Board Game Review: The Manhattan Project

It’s been a while since I did a review of a new board game.  I think I have to really enjoy the game (or maybe really hate it) to be motivated enough to write the review.  Regardless, I bought this for my husband’s birthday present, and the two of us gave it a go, despite our typical rule of not playing two player games against each other.  This is a pretty lengthy post, so settle in for a long read.

GameBox

Jesse and I both enjoy worker placement games, like Stone Age and The Village.  The Manhattan Project is a 2-5 player worker placement game with a theme harking back to the development of nuclear weapons, the arms race, and the cold war.  Now that I think of it, this game is nicely themed for this year’s Orkfest … we’re going to Russian River in a few weeks and so Russia is the theme.  More on that soon.

Back to the game, the artwork is very fun and the instruction booklet is also themed nicely (although it did appear really long).  My husband the Rule Mastah ™ did the reading and explaining super well, as he always does.  I will see if I can do it justice here.  The object of the game is to be the first player to a certain point value – for two players, it was the first person to 70 points.  Points are received for building bombs.

We’ll start with the worker pieces for this game.

People

Each player gets 12 cardboard workers of three different types.  You begin the game with 4 standard workers, and can use different elements of the board to gain access to your scientists and engineers.

Since this is a worker placement game, the next thing you’ll wan to know is what your workers can do on your turn.  Well each turn, players get to do a single action on the main board (shown below) and as many as they want (until their workers run out) on their individual player board (or that of other players).  Let’s talk about the available main board actions.

GameBoard

A:  This is the building market.  A stack of building cards is shuffled and placed nearby, and seven cards are turned face up on the spots shown.  The card all the way on the left is cheapest (2G or an Engineer worker placed) an the right most card is expensive (20G).  As cards are bought, the cards are shifted and new ones are drawn and placed in the most expensive spots available.

B:  The construction zone.  This is where you place a worker if you want to build one of the buildings from A.  Any type of worker can be placed here, but engineers provide a monetary advantage if you are buying one of the first two cards on the left – you can choose one of those two cards for free, instead of paying the 2 or 3 gold monetary value.    There is no limit to the number of people who can use the construction zone.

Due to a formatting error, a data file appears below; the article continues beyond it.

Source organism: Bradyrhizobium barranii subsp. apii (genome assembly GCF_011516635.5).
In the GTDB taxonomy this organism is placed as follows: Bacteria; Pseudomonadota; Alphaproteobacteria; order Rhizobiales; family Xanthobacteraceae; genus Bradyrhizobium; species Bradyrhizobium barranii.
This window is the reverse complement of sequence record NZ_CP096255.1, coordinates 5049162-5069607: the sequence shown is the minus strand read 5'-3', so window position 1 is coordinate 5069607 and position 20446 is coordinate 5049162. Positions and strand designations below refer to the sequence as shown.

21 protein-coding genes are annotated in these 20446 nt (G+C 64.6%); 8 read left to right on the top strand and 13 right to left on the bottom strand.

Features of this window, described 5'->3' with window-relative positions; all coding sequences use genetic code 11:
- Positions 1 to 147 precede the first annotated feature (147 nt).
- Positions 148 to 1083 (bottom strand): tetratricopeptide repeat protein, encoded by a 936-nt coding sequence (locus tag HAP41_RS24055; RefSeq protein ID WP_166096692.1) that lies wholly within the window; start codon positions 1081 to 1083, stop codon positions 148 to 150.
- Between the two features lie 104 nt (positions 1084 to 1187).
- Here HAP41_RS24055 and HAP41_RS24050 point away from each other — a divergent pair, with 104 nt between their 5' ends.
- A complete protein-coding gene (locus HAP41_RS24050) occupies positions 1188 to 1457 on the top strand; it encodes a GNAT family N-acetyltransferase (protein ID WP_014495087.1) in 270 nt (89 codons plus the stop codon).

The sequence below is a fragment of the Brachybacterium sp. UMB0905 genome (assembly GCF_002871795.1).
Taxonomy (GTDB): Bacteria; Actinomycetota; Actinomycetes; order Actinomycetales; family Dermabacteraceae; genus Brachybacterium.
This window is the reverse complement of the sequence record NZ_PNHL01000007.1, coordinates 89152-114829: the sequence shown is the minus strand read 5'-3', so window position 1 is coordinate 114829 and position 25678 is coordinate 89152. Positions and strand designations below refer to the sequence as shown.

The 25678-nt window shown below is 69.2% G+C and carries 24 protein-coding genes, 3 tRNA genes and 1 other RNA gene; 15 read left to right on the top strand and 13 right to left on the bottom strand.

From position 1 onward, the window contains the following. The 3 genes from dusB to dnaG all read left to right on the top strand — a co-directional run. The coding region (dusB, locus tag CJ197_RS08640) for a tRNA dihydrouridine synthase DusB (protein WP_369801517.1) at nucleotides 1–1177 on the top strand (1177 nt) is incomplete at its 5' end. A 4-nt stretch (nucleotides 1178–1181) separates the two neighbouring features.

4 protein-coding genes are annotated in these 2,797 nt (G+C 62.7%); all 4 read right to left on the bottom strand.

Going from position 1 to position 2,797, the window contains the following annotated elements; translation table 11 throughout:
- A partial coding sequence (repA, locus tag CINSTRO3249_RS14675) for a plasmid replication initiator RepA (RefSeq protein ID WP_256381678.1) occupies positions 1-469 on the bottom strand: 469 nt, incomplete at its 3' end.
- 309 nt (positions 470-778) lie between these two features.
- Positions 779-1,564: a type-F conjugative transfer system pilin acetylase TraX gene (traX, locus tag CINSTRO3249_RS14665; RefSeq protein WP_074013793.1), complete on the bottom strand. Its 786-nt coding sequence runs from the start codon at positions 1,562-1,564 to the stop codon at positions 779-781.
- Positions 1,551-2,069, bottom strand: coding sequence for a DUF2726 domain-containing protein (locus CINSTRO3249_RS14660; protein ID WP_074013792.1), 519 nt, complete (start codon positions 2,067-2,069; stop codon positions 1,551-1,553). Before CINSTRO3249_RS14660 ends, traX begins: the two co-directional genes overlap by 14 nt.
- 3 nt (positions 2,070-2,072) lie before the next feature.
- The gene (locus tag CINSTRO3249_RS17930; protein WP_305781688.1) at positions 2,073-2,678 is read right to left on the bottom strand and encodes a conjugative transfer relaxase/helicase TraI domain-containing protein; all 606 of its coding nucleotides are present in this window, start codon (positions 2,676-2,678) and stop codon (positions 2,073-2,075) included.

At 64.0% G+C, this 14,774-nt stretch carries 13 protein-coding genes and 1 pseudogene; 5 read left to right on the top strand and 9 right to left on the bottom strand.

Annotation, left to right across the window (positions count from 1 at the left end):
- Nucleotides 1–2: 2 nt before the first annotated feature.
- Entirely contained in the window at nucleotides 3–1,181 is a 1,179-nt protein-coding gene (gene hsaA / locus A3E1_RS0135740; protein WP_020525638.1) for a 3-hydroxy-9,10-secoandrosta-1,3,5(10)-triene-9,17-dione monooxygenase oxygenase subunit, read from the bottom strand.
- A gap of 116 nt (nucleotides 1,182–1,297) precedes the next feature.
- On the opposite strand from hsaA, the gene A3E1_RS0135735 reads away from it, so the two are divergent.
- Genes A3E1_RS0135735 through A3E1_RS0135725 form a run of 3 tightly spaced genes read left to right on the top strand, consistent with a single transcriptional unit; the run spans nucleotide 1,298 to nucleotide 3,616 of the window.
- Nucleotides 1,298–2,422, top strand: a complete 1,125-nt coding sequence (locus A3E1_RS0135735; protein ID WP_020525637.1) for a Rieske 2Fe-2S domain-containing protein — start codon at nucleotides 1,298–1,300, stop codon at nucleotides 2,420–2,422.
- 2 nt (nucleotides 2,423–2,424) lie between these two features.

C:  Conduct an air strike on another player.  This initiates a combat action with your fighters or bombers (which we’ll talk about when we get to the player cards).  Only two people may conduct air strikes at a given time.

D:  The Repair station allows a player to pay 5G to repair 3 damage on the buildings on their player card.  When one person uses the repair action, all other players can opt to also repair 1 ($2), 2 (+ $3), or 3 (+ $5) damage at a much higher rate.

E: The Factories Finance Report area allows you to replenish your aircraft (one space for each type, fighters and bombers) or replenish your cash at 3 different rates.  The first cash trade-in option allows you to trade two yellow cake (the only resource in this game; the “building blocks” of bombs) for 5G.  The second space gets you 5G but also gives all other players 2G.  The third space gives you 3G but you have to use a scientist or an engineer.

F: The bomb fuel scale.  All players have a marker on the P (Plutonium) and U (Uranium) tickers.  This is kind of another resource that goes up and down in the game.  You build it up and move your marker, and then use these resources to build different bombs.

G: The Mines is the location you go when you want to gather yellow cake resources.  The first spot you trade 5G for 4 yellow cake.  Second spot you gain 3 yellow cake and all other players gain 1.  The third nets you 2 yellow cake but you must use an engineer.

H: The university is where you go when you want to add people to your company.  The first slot gains you 3 normal workers.  The second slot gains you an engineer.  The third slot gains you a scientist.  The fourth one you pay 3G and can take either an engineer or a scientist.  If you already have all your workers of any type and you use this square, you get Contractors of that type.  Contractors are a neat mechanic of this game that allows more workers for a single round until the player decides to pick up their workers.  Then they return to the contractor stock pile.

I: Designing bombs.  The person who chooses this option (and only one worker can go here) picks up a number of Bomb Cards equal to the number of players + 1.  That player chooses a bomb card, passes it to the player on their left, who chooses a bomb card, and this proceeds around the table.  When it gets back to the player who designed a bomb, the final card becomes theirs.  Below are some sample Bomb Cards.  The blue ones seem to be built out of Plutonium and the red ones our of Uranium.  Their cost is at the top.  The red one below costs 1 scientist an 3 uranium to build.  You can build bombs on your turn at any time.  Then the card sits face up near your player board, collecting you the points at the bottom of it (in this case 9).  The blue cards are a little special – they have two different point values.  You get the one in gray, unless you have already done a bomb test.  Players do a bomb test by destroying a blue bomb they have already built.  Then they take one of the cards at the top of the picture, which gives some additional points at the end of the game.  From this point on, when a player who tested a bomb builds a plutonium bomb, they receive the red points at the bottom.  Once bombs are built, players can also pay the cost highlighted in yellow to “load” the bomb, which gives them a few extra points at the end of the game.  This is the end game folks.